PROMOTING ACCESS TO AFRICAN RESEARCH

Journal of Consumer Sciences

Log in or Register to get access to full text downloads.

Remember me or Register



Dietary intake and nutritional status of adolescent girls and young women in Durban, South Africa

C Napier, W Oldewage-Theron

Abstract


The objective of the study was to determine the dietary intake and nutritional status of adolescent girls (n=156) and young women students (n=367) in Durban, KwaZulu Natal (KZN), South Africa. No national prevalence rates for stunting, wasting and underweight could be found for adolescent girls in South Africa and the significance of this study is that it is one of the first studies to report the nutritional status of adolescent girls as a group in KZN.

This study was undertaken in three randomly selected informal settlements in the urban eThekwini municipal district. One hundred and fifty six girls, aged 14 to 18, agreed to participate in the study after parental consent was given. Three hundred and sixty seven women aged 19 to 28 from three different urban post-school training institutions gave signed consent to participate in the study. All the girls and women were weighed and measured in order to determine the nutritional status of the two groups. The dietary intake was determined using three 24-hour recall questionnaires, analysed using the Food Finder version 3 software and the results compared with the DRIs for the specific age groups. The food groups consumed by the two groups were ranked from most to least consumed as follows: starchy foods (cereals, bread, roots, tubers), fats and oils, flesh foods (meat, fish, chicken), dairy (milk, cheese, eggs, yoghurt), legumes, vegetables, fruit, sauces and condiments, sugary foods (cake, sweets, cold drinks), beverages (coffee and tea), and alcohol (wine and beer).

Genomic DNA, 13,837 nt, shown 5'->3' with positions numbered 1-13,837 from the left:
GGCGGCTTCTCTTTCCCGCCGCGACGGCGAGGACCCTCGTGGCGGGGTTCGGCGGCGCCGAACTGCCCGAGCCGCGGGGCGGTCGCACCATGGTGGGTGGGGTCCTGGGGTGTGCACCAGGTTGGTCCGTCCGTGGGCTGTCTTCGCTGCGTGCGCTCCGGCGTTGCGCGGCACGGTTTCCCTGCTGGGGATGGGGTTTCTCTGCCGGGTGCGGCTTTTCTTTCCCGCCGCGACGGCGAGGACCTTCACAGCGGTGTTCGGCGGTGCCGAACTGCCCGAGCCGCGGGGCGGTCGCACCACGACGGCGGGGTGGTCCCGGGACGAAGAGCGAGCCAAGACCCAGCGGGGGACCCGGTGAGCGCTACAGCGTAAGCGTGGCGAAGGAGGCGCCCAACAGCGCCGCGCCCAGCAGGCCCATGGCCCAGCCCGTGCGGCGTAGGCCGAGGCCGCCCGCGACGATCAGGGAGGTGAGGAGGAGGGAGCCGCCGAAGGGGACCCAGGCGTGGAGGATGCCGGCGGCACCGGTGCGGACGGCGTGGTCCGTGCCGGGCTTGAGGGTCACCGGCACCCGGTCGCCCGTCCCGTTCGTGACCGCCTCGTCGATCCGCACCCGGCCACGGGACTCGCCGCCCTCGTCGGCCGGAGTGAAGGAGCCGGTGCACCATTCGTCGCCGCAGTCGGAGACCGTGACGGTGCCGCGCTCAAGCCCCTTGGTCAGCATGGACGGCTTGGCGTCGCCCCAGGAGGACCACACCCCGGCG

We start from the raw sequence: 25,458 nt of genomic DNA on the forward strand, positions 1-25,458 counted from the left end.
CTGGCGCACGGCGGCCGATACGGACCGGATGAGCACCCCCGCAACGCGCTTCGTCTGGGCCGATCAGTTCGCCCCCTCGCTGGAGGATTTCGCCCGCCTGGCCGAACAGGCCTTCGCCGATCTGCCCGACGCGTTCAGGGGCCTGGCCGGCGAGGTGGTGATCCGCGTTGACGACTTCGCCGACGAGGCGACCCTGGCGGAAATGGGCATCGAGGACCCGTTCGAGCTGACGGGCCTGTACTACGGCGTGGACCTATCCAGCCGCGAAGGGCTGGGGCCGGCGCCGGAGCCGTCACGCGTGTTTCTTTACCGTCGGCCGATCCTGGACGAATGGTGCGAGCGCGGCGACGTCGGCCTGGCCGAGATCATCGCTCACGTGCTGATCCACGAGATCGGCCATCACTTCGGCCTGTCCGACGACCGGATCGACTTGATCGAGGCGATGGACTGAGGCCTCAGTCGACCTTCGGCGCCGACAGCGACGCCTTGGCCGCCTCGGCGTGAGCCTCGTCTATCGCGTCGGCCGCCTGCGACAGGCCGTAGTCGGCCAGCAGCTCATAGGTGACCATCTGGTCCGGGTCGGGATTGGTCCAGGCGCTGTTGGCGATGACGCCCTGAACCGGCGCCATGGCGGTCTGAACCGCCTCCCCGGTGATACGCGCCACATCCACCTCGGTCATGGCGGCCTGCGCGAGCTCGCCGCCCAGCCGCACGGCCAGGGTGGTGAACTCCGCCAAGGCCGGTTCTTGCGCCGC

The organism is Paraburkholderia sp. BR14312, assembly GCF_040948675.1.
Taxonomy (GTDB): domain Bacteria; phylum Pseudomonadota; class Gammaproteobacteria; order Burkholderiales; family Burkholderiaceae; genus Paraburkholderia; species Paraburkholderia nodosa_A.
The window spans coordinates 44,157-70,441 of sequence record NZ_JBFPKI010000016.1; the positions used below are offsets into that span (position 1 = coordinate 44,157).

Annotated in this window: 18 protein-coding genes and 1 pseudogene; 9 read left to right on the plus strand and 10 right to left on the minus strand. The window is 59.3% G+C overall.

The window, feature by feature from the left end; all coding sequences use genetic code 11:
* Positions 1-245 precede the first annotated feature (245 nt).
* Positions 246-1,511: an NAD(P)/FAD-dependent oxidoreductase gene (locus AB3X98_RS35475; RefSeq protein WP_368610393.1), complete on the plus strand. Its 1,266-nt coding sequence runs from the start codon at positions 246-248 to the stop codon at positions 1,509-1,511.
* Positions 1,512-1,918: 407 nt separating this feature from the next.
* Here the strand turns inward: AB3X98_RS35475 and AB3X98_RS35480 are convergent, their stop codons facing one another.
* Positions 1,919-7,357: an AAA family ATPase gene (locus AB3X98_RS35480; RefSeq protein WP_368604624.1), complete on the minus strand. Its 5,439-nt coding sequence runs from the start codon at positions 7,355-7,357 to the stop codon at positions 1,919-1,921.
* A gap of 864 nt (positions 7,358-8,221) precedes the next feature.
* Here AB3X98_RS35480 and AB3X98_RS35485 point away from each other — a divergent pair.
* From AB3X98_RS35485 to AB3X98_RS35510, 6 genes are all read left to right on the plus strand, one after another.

In this study 7,7% and 5,2% of the adolescent girls and women were wasted (<-3SD )/underweight (SD <18,5) respectively, 12,8% of the girls and 30,5% of the women were overweight (>+2SD and >25, BMI) and 1,9% and 15% obese (>+3SD and >30 BMI) respectively. The majority of the girls consumed a diet low in calcium (27,6%) vitamin A (70,9%) and vitamin C (46,7%) of the EAR. A similar trend was observed in the women, who also consumed a diet low in calcium (54,2%) vitamin A (71,7%) and vitamin C (68,9%) of the EAR. Although the median iron intake was adequate, 42,3% of the girls and 59,9% of the women did not meet 100% of the EAR. For the girls as well as the women, the cereal, sugary, meat, and dairy food groups were ranked 1, 2, 3, and 4 respectively. The girls showed a low per capita intake of dairy compared to the 218g intake by women. The vegetable and fruit per capita intakes of the girls and women were very low – 57g and 169,1g respectively.

It can be concluded that overweight and obesity present high prevalence estimates in the girls and women in this study. This could be the result of poor food consumption patterns which do not meet the SA Food Based Dietary Guidelines (FBDG) for health, thus compromising optimal nutrient intakes.  It is important to address the underlying causes of inadequate food consumption which result in a poor nutritional status in these age groups.




AJOL African Journals Online